Pride Flag burned

Burning Of Pride Flag On University Campus Has A Surprising Culprit

When the Pride flag on the campus of the University of British Columbia was burned last February, the school called it an “act of hate.” A parade to support transgender people, planned to take place a few days later as part of UBC’s OUTweek, was cancelled out of security concerns. But after a police investigation, the flag burning turned out to have a surprising mastermind: a woman who self-identifies as transsexual.

According to CTV News, Brooklyn Fink did not deny burning the flag during a court appearance where she faced a CAD$5,000 fine for mischief. She told media she objected to the replacement of the university’s flag with the Pride banner, claiming the Pride flag was too political and the UBC symbol was in fact more inclusive.

“As a media artist, I intended on burning the flag only to illustrate my displeasure at the university’s failure to come to an agreement about the flag’s offensiveness.

“It’s just really tragic that we’re still fighting with identity politics.”

At the time of the flag burning, the city of Vancouver responded by flying a Pride flag at City Hall. While the parade was cancelled, the remainder of OUTweek events went ahead as planned with no further problems, according to a Globe and Mail report.

On Tuesday, Fink asked for the dismissal of the mischief charge, which was denied. She has been suspended from the university and will be back in court on May 17.

The incident highlighted fractures within the community of those with nonconforming gender or sexual identities, a community that is often portrayed as homogeneous.

While condemning Fink’s actions, Vancouver trans activist and chair of the Trans Alliance Society, Morgane Oger, told CBC News that discrimination against trans people does exist within the LGBT community. But the flag burning led many to fear there were more sinister forces at work.

“Transsexual people do struggle with being marginalized within the LGBT community.

“This woman, she set fire to a flag, and she set off this gigantic uproar, that everybody across Canada thought some hater somewhere was coming after us again.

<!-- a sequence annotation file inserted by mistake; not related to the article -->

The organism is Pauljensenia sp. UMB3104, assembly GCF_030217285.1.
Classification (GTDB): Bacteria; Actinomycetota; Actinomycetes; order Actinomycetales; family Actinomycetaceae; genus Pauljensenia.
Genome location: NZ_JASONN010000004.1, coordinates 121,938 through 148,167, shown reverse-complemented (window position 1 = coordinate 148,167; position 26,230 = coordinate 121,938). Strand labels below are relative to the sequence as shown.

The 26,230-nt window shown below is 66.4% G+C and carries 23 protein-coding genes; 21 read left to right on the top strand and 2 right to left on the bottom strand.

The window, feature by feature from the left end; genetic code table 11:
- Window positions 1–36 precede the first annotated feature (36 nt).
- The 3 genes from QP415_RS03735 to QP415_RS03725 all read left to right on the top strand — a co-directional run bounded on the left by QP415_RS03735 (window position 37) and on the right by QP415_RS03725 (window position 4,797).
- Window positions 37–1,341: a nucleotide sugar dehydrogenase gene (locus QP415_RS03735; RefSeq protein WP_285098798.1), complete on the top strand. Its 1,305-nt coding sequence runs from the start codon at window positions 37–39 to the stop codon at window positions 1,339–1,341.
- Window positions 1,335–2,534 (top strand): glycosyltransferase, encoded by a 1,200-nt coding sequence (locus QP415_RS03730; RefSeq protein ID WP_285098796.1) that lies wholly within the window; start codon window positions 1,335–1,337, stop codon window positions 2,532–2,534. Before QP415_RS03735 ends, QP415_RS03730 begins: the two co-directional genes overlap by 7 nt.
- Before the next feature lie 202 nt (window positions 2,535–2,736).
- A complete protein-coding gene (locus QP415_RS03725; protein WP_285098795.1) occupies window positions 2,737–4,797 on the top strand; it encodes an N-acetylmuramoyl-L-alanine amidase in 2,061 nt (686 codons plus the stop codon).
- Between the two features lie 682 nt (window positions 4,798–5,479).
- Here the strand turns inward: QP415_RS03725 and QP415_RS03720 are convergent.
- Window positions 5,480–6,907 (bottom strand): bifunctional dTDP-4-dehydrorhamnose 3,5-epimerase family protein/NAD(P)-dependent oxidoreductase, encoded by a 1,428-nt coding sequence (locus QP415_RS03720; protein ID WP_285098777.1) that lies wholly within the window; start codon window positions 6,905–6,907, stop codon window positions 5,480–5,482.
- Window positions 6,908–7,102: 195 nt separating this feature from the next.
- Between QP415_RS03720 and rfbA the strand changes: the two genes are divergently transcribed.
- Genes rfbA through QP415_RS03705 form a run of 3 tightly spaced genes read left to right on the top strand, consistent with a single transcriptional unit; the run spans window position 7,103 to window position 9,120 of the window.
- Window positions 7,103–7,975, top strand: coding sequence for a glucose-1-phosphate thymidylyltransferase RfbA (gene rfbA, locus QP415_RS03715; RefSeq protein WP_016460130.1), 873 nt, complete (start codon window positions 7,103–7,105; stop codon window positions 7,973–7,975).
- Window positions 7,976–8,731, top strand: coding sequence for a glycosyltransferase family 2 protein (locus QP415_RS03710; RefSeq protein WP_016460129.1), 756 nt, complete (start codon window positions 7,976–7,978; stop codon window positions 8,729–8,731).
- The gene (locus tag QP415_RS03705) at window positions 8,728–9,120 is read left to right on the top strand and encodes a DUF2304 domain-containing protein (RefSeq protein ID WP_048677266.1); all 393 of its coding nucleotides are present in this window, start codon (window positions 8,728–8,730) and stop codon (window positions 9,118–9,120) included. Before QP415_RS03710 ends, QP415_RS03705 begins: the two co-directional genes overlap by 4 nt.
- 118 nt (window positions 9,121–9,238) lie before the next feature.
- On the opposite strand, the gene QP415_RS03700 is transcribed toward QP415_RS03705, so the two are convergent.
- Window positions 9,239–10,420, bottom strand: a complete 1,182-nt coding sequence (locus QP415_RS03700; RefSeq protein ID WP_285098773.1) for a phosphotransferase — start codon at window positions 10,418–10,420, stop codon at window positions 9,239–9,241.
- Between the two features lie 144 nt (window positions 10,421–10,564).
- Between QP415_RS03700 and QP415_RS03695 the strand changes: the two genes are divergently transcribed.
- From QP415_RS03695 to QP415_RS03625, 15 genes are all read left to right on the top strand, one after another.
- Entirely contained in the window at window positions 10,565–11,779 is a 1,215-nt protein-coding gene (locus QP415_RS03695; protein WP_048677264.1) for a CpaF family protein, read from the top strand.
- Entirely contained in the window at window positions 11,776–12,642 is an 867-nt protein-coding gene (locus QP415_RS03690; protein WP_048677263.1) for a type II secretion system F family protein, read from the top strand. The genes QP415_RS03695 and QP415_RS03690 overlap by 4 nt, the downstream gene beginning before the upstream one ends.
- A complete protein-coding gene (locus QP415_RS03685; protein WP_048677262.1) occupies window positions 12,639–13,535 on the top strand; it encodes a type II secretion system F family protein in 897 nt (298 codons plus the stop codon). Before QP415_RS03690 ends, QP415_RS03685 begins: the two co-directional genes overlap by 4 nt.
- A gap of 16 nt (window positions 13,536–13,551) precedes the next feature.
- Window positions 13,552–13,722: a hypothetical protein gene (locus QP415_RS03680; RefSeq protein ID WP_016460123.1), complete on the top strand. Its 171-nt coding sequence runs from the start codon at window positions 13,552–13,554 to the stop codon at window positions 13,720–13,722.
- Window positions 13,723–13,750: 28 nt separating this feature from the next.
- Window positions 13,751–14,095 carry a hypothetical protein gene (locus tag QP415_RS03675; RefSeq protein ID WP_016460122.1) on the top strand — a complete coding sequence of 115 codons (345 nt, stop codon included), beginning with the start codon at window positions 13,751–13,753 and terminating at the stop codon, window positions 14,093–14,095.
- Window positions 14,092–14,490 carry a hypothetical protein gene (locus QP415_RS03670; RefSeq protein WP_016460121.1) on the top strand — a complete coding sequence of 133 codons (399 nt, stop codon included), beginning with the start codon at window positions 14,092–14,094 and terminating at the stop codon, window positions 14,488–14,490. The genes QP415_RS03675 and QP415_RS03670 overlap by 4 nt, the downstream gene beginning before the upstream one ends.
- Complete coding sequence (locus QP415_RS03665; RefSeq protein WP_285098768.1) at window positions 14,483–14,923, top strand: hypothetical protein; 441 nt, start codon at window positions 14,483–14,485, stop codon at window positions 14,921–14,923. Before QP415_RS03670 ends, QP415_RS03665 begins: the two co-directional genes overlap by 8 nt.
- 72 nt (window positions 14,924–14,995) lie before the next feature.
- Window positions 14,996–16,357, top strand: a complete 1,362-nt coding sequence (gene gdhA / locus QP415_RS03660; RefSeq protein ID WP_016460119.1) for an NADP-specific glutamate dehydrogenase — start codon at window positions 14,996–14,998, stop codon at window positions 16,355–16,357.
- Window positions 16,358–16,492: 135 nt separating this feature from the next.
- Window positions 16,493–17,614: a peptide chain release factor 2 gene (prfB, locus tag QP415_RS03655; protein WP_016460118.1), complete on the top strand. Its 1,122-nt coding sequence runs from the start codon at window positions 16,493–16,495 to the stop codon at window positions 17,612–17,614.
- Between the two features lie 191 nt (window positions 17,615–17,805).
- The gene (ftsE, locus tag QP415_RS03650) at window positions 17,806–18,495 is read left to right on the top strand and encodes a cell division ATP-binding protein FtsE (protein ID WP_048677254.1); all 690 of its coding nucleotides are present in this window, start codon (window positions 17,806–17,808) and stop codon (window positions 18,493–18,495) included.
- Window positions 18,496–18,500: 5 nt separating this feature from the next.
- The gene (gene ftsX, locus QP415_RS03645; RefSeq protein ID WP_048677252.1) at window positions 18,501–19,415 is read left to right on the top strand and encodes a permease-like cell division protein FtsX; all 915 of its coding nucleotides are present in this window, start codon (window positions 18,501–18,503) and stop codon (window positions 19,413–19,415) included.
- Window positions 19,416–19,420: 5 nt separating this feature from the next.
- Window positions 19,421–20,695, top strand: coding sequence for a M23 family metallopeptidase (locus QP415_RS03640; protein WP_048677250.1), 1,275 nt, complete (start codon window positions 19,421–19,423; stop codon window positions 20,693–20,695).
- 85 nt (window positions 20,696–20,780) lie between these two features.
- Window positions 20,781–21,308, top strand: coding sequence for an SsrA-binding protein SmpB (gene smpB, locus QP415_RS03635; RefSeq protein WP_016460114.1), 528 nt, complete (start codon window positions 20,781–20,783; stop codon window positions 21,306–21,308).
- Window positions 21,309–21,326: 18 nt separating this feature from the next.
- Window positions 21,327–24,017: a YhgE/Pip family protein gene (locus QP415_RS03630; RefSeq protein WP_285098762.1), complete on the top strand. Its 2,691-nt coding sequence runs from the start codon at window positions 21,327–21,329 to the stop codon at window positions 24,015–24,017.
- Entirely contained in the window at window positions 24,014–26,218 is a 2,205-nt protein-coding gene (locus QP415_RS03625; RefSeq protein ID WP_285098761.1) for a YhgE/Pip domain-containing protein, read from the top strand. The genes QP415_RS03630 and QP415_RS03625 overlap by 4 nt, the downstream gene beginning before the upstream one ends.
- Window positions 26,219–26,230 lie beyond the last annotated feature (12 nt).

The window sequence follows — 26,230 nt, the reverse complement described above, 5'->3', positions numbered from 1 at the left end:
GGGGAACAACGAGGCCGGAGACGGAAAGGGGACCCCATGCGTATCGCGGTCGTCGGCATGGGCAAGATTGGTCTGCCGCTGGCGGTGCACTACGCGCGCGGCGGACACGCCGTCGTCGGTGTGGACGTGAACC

“And it turns out that no, it was a trans person who was really unhappy about not being heard.”

The idea that the “T’ is the forgotten part of “LGBT” is not new. Several commentators have discussed how a diverse community has been grouped together for political reasons even if it does not reflect reality. While lesbian and gay rights have been advanced, trans rights are often forgotten or compromised.

Blogger Tyler Curry wrote in The Huffington Post in 2014 that gay rights and trans rights should be separate. Curry notes that discrimination against trans people within the LGBT community sometimes takes the form of the use of offensive words, said by gay — but not trans — people, with the justification that those words are not offensive because those saying them are part of the same community.

Brooklyn Fink, who spoke to media after her motion to have the mischief charge dismissed failed, said she did not feel a part of the LGBT label. UBC’s OUTweek is said to include transgender and transsexual people. But Fink felt any flag that singled out one group of people on campus fails to be inclusive. She mused that the UBC flag might in future cede to smaller groups such as a campus pro-life campaign.

The 32-year-old said that, a decade ago, she was just another tall woman. But since the issue of gender identity has come to the forefront of social and political discussion, her day-to-day experience has changed.

“Ten, 12 years ago I was just a tall woman and nobody thought anything of it.

“But because these gender nonconformers are being so loud and proud… now everybody looks and they can see oh, that tall woman with a deep voice, maybe she’s a dude.”

Fink has already been suspended from the University of British Columbia. She faces a permanent expulsion as a result of the flag burning incident.

[Photo by Mario Tama/Getty Images]